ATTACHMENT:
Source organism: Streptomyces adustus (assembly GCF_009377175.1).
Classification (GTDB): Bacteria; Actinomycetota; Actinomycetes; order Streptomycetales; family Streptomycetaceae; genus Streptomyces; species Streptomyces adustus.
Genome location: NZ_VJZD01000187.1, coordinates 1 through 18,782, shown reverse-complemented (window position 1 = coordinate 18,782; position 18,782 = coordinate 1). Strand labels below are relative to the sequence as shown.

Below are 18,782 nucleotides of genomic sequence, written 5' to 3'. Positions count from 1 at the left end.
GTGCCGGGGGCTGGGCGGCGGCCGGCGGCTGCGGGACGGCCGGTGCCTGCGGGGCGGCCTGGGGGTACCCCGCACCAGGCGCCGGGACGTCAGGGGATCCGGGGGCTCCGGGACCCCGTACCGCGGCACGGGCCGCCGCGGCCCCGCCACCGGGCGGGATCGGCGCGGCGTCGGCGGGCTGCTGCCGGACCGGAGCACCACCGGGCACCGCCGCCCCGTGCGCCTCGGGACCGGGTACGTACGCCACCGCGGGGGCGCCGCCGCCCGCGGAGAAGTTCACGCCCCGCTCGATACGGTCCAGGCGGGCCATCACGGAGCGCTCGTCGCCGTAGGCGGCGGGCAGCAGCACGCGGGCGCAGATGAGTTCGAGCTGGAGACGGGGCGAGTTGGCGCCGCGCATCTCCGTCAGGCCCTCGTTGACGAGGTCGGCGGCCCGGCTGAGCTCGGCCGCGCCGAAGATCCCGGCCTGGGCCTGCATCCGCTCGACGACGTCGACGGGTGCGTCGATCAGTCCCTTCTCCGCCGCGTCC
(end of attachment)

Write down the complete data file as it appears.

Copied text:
Source organism: Streptomyces adustus (assembly GCF_009377175.1).
Classification (GTDB): Bacteria; Actinomycetota; Actinomycetes; order Streptomycetales; family Streptomycetaceae; genus Streptomyces; species Streptomyces adustus.
Genome location: NZ_VJZD01000187.1, coordinates 1 through 18,782, shown reverse-complemented (window position 1 = coordinate 18,782; position 18,782 = coordinate 1). Strand labels below are relative to the sequence as shown.

Below are 18,782 nucleotides of genomic sequence, written 5' to 3'. Positions count from 1 at the left end.
GTGCCGGGGGCTGGGCGGCGGCCGGCGGCTGCGGGACGGCCGGTGCCTGCGGGGCGGCCTGGGGGTACCCCGCACCAGGCGCCGGGACGTCAGGGGATCCGGGGGCTCCGGGACCCCGTACCGCGGCACGGGCCGCCGCGGCCCCGCCACCGGGCGGGATCGGCGCGGCGTCGGCGGGCTGCTGCCGGACCGGAGCACCACCGGGCACCGCCGCCCCGTGCGCCTCGGGACCGGGTACGTACGCCACCGCGGGGGCGCCGCCGCCCGCGGAGAAGTTCACGCCCCGCTCGATACGGTCCAGGCGGGCCATCACGGAGCGCTCGTCGCCGTAGGCGGCGGGCAGCAGCACGCGGGCGCAGATGAGTTCGAGCTGGAGACGGGGCGAGTTGGCGCCGCGCATCTCCGTCAGGCCCTCGTTGACGAGGTCGGCGGCCCGGCTGAGCTCGGCCGCGCCGAAGATCCCGGCCTGGGCCTGCATCCGCTCGACGACGTCGACGGGTGCGTCGATCAGTCCCTTCTCCGCCGCGTCC